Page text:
Yes, Jerry, Olive had several attacks while at the vet. Unfortunately, it seems like she is in a spasm more often than not these days, so I am eager to get her started on the Gaba.

As for our vets, I cannot rave enough about our primary care vet, Dr. Cynthia Eldredge at the Croton-on-Hudson Veterinary Clinic. She and her whole staff have been wonderful throughout this whole ordeal. One of her techs even went to the clinic at 5am the day after her surgery to check on Olive, and Dr. Eldredge made time for us on the Sunday of Labor Day weekend when we had post-op concerns. We have also seen specialists at the Katonah Bedford Veterinary Clinic, who have all been wonderful and accommodating.

Thank you again for being here!

Here and Now


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11 September 2019 - 11:01 am
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momofolive said
I cannot rave enough about our primary care vet, Dr. Cynthia Eldredge at the Croton-on-Hudson Veterinary Clinic..

Please consider requesting free pet amputation brochures for the clinic, and posting a recommendation in the Veterinary Specialist Referrals forum.

Livermore, CA




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11 September 2019 - 3:42 pm
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Hi,

I had a quad-Pug who had terrible arthritis and one of the meds we put her on was gabapentin.  She was pretty little (15 ish pounds) and I think we couldn’t get pills small enough for her.  We used a compounding pharmacy to make the gaba into a liquid which I could then squirt into her mouth instead of trying to get another pill into her.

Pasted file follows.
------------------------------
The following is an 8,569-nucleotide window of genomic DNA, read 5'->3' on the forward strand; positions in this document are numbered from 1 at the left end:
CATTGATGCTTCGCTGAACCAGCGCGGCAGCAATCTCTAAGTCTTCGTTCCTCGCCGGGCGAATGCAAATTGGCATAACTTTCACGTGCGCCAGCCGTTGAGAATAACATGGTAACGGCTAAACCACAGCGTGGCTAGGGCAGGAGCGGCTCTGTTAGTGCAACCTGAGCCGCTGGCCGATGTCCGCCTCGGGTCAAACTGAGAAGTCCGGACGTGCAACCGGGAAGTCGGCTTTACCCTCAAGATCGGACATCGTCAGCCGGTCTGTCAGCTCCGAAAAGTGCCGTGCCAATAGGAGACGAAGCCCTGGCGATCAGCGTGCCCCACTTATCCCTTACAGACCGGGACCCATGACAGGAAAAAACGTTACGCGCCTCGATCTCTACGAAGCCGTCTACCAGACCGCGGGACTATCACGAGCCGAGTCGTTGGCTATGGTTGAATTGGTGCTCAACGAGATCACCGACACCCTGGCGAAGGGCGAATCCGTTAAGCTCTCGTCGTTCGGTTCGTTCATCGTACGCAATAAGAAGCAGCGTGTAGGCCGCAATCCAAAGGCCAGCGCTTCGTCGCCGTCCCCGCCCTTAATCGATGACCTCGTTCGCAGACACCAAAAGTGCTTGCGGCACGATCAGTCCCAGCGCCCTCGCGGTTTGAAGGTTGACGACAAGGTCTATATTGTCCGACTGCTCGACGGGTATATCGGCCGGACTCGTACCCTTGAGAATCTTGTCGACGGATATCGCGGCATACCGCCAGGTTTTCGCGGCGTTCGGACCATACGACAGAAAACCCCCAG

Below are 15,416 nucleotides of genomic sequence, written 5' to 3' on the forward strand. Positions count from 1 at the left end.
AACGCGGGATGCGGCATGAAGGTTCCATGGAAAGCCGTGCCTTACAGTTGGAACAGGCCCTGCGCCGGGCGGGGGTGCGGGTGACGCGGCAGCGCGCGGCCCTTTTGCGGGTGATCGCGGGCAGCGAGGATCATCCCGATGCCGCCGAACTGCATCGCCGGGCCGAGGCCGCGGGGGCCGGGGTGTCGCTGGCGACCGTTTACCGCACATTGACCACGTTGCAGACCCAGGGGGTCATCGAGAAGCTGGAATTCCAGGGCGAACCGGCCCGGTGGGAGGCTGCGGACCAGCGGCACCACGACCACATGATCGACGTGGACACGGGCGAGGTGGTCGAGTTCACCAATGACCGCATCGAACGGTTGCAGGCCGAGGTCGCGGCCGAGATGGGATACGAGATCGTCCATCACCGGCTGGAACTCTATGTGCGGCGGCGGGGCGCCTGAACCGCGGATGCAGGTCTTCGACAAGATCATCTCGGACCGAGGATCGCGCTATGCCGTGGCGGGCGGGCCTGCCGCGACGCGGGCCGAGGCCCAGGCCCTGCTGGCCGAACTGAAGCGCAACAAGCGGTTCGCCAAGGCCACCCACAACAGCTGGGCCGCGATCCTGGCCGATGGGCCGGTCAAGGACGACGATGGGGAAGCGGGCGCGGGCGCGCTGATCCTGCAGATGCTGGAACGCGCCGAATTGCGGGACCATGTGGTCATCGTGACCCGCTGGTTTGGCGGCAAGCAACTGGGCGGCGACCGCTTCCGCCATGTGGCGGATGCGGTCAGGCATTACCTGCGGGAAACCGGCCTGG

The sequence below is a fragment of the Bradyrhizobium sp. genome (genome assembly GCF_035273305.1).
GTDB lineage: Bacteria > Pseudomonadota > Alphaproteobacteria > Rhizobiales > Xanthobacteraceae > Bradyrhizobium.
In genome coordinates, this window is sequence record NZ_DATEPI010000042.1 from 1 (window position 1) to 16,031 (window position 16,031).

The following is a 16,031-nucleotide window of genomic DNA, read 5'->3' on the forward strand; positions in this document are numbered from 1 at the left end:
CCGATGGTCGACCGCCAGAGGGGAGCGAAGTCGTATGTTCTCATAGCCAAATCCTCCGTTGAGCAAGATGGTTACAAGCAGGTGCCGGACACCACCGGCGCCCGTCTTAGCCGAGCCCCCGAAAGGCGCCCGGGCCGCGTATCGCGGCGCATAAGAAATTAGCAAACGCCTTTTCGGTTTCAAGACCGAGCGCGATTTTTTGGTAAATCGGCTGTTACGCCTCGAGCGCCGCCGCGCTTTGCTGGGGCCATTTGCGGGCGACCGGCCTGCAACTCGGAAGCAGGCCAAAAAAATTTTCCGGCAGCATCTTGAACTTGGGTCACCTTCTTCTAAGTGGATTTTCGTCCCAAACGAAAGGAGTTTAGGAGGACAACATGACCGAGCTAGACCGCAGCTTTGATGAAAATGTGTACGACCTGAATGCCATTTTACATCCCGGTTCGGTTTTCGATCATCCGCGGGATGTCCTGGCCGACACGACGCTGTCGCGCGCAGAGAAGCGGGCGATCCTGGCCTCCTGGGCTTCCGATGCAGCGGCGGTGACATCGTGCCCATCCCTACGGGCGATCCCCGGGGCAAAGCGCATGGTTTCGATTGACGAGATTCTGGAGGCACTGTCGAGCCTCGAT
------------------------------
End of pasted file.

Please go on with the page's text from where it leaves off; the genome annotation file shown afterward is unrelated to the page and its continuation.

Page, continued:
If gaba turns out to be a long term need for Olive and the pills don’t work you could discuss with your vet.  We used RoadRunner Pharmacy which is an accredited pharmacy that only does animal drugs.  Once they had the prescription on file I think I just ordered online and got the meds in a couple days.  And they always sent a toy too!

I really hope Olive gets some relief soon!

Karen and the Spirit Pug Girls

Tri-pug Maggie survived a 4.5 year mast cell cancer battle only to be lost to oral melanoma.

1999 to 2010

 

              Maggie's Story                  Amputation and Chemo

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11 September 2019 - 5:30 pm
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So, unless they have finally formulated a Gabapentin that doesn’t taste like poopiconpoopicon You might not get the reaction you are looking for… serious. It can make them drool like nobody’s business, and enough to possibly make them vomit. 

If you can shoot liquid from a syringe into her mouth, the “pill gun” (over sized syringe with a rubber end that holds a pill) is probably going to be your way to go. I found an ok video, actually pretty good in a perfect world with a perfect cat, lol… my tips would be:

Lean over Olive in the burrito, like a hug with your inner arm.

Hold her head up, use the pill gun all the way to the side of her mouth .. make them open theirs.

Rub a little butter on the capsule. Have you ever had a capsule stick in your throat… yeah. If it doesn’t glide down like a kid on a slide, she will bite it and then you get the above statement smiley5